Alpha Kappa Alpha Sorority was founded on January 15, 1908 on the campus of Howard University in Washington, DC. Its founders were among the fewer than 1,000 Negroes enrolled in higher education institutions in 1908 and the 25 women who received Bachelor of Arts degrees from Howard University between 1908 and 1911. Nine juniors and seniors who constituted the initial core group of founding members and seven sophomores who were extended an invitation for membership without initiation comprised what are acknowledged as Alpha Kappa Alpha’s original 16 founders. Led by Ethel Hedgeman (Lyle), the nine Howard University students who came together to form Alpha Kappa Alpha Sorority were the scholastic leaders of their classes. Each also had a special talent or gift that further enhanced the potential of this dynamic group.

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The Original Nine: Anna Easter Brown, Beulah Burke, Lillie Burke, Marjorie Hill, Margaret Flagg Holmes, Ethel Hedgeman (Lyle), Lavinia Norman, Lucy Diggs Slowe and Marie Woolfolk (Taylor)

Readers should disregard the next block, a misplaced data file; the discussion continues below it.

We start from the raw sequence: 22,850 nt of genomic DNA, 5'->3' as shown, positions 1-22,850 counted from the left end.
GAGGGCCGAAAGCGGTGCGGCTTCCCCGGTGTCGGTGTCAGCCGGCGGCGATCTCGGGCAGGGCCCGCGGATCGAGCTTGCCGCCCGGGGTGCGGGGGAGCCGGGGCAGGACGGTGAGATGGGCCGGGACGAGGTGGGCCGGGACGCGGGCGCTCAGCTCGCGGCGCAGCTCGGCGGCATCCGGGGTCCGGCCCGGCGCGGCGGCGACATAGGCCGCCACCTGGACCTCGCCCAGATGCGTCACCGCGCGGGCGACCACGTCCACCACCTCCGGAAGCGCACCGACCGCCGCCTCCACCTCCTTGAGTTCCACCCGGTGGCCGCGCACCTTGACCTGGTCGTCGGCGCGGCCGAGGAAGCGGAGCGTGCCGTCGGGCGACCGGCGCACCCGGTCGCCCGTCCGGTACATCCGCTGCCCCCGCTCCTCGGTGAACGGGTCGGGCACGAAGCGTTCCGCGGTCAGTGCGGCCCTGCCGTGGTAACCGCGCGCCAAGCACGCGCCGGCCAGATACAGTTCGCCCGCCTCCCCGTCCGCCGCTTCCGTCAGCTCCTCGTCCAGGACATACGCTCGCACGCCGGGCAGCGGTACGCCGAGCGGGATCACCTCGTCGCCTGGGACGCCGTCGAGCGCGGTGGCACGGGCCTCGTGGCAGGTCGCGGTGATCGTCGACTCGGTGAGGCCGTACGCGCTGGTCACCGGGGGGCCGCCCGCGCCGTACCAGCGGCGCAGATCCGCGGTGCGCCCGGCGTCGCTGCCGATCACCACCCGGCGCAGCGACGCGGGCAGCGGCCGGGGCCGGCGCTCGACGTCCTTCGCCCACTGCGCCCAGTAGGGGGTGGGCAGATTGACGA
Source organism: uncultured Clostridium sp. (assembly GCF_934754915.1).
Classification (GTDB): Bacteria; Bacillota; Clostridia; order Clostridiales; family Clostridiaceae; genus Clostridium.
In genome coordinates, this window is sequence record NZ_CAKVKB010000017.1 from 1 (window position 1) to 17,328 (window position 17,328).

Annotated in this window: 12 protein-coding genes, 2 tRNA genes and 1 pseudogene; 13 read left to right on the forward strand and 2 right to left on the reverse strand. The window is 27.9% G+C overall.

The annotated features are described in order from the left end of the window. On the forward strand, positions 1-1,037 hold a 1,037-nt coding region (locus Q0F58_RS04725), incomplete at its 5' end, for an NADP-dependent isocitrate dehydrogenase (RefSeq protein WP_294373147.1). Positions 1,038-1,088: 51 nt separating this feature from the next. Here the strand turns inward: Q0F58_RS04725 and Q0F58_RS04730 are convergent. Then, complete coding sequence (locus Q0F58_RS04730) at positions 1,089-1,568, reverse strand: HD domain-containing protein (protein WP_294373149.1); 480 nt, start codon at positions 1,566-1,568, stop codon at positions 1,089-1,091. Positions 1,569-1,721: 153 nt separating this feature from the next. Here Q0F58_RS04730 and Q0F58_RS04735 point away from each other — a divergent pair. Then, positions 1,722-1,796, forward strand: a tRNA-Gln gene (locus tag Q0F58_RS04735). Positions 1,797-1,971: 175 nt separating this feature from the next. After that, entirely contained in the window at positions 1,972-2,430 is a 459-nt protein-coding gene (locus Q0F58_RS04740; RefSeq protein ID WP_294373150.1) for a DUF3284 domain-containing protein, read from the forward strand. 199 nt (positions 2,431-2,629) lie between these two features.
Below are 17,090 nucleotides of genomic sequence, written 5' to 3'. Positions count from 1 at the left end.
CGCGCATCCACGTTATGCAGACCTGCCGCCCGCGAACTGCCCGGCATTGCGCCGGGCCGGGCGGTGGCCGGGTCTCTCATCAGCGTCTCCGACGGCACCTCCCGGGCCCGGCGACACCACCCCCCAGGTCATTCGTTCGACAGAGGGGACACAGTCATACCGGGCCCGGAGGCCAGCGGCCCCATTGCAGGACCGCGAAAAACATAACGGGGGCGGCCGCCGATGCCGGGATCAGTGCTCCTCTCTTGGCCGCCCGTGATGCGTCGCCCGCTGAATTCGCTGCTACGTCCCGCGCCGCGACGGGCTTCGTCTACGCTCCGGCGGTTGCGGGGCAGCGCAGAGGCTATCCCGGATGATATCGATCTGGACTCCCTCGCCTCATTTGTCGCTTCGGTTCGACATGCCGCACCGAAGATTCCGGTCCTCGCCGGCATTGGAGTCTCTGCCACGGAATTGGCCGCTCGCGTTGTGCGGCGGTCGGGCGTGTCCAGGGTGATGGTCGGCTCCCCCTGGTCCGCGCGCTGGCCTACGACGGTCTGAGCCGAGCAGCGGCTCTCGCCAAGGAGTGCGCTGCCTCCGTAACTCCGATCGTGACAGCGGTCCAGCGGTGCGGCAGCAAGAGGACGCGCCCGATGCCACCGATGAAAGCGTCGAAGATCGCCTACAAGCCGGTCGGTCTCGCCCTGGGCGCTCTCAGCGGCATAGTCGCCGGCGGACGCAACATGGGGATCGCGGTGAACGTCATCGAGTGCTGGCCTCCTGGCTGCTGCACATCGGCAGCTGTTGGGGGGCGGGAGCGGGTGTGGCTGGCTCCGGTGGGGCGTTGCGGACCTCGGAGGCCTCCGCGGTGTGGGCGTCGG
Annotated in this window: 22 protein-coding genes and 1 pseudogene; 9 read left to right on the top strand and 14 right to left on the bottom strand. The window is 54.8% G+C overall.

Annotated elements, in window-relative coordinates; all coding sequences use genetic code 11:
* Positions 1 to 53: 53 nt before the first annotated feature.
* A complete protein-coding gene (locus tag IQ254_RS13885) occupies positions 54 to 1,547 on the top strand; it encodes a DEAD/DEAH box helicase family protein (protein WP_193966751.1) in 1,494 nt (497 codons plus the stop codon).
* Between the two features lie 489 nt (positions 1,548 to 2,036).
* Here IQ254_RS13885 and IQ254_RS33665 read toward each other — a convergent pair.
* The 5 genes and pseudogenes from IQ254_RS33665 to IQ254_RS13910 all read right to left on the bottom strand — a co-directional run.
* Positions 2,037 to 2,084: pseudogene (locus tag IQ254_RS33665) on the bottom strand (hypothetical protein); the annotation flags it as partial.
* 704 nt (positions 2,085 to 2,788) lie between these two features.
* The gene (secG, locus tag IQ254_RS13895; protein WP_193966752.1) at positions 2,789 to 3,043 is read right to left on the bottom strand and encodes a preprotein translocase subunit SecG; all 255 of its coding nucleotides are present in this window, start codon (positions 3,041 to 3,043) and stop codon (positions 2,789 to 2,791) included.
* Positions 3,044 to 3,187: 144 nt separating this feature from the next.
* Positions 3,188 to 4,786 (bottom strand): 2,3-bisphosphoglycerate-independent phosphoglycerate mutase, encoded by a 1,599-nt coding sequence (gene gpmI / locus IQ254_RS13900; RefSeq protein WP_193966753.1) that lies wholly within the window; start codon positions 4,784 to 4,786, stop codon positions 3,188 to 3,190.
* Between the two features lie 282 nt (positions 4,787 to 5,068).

Alpha Kappa Alpha Sorority, Incorporated® was founded on a mission comprised of five basic tenets that have remained unchanged since the sorority’s inception more than a century ago. Alpha Kappa Alpha’s mission is to cultivate and encourage high scholastic and ethical standards, to promote unity and friendship among college women, to study and help alleviate problems concerning girls and women in order to improve their social stature, to maintain a progressive interest in college life, and to be of “Service to All Mankind".

The small group of women who founded Alpha Kappa Alpha Sorority at the turn of the last century were conscious of their privileged position as college-trained women of color just one generation removed from slavery. But at the same time, they were sensitive to the needs and struggles of the less fortunate in underserved communities in their hometowns and in other environs beyond their travels who were in need of goods, services and opportunities beyond their reach.

 

The young collegians’ commitment to scholarship, leadership, civic engagement and public service, woven together by the bonds of lifelong sisterhood, formed the bedrock of the rich legacy of servant-leadership that epitomizes the sorority to this day. And the global reach of its programs, laser-focused on the health, wealth, family, education, human rights and parity issues that concern its constituents, ensures the relevance of the organization into perpetuity.